The fun started the week before at Kirktonholme School in South Lanarkshire. They invited the first Scots Scriever, Hamish MacDonald, to work with their learners. You can read more about what happened here Scriever in Daily Record.

Poet Stuart Paterson was at Udston Primary in South Lanarkshire on the Wednesday of Burns Week to work with four classes on Scots. ‘It was braw,’ he told me.

Several schools have risen to the ‘Weans Wurds’ challenge. Some have posted wordles and word lists on our Scots Learners’ site on Glow. Have a look at what they have been doing in Mrs Gallagher’s class at Cargenbridge in Dumfries and Galloway and Mrs Hampton’s class at Kingswells in Aberdeen.

At Banff Primary, they used numeracy and Scots to draw a haggis at the roll of the dice. You can find Haggis Drive resources on the Scots Learners’ site and in The Blether.

Mr Lind’’s class at Newhill Primary in Perth and Kinross has been comparing Scots with English and French. You can see some of the links they discovered on The Blether. St Michael’s Primary School in Dumfries and Galloway have gone a bit further with this with their Auld Alliance Day. This was a whole day of activities about Scots and French and the links between them. Vive la difference!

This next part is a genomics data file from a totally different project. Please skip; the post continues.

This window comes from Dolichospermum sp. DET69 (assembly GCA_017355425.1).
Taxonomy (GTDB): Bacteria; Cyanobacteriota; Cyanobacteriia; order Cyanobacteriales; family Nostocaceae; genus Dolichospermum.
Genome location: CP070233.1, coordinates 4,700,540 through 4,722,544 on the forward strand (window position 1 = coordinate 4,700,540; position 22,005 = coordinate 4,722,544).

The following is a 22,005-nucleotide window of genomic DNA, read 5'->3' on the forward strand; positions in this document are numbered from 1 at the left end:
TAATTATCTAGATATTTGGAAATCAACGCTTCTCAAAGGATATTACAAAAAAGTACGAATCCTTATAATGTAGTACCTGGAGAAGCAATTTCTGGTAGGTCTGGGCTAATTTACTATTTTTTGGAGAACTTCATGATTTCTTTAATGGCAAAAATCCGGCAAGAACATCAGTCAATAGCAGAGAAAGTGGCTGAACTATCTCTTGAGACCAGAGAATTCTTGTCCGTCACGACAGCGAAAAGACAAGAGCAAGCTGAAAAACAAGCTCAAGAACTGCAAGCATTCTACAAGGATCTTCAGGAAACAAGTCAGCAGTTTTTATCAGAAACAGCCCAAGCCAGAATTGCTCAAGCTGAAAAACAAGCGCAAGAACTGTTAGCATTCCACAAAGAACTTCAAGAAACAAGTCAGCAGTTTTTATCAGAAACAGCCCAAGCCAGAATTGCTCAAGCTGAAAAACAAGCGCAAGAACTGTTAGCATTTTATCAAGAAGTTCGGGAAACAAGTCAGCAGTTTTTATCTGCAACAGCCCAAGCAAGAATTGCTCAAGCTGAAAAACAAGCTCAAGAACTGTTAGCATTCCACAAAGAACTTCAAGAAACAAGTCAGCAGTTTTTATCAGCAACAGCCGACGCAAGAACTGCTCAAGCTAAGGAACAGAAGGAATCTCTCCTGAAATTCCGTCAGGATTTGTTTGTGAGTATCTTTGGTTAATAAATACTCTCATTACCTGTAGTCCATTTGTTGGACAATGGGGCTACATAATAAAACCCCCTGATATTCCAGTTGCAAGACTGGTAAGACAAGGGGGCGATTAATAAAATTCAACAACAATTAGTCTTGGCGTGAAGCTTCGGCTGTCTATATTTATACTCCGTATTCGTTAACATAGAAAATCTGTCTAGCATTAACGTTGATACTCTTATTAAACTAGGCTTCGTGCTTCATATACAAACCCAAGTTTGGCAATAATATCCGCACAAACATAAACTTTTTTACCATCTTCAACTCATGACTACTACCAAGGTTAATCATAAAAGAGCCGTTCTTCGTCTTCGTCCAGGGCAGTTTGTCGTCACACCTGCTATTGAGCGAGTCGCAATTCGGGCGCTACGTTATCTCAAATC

St Pius Primary in Dundee spent the whole of Burns week gathering performances to put on for parents and friends the following week. A Scots extravaganza!


Burns for Bairns

(…or weans, if you are in certain areas of the country)

The language of Robert Burns is sometimes described as ‘heritage’ Scots, which indicates that this literary form of 18th century Scots can prove to be challenging for today’s modern Scots speaking audience. So how can we make the study of our national Bard accessible and relevant to young Scots? Here are some suggestions to help you celebrate this January.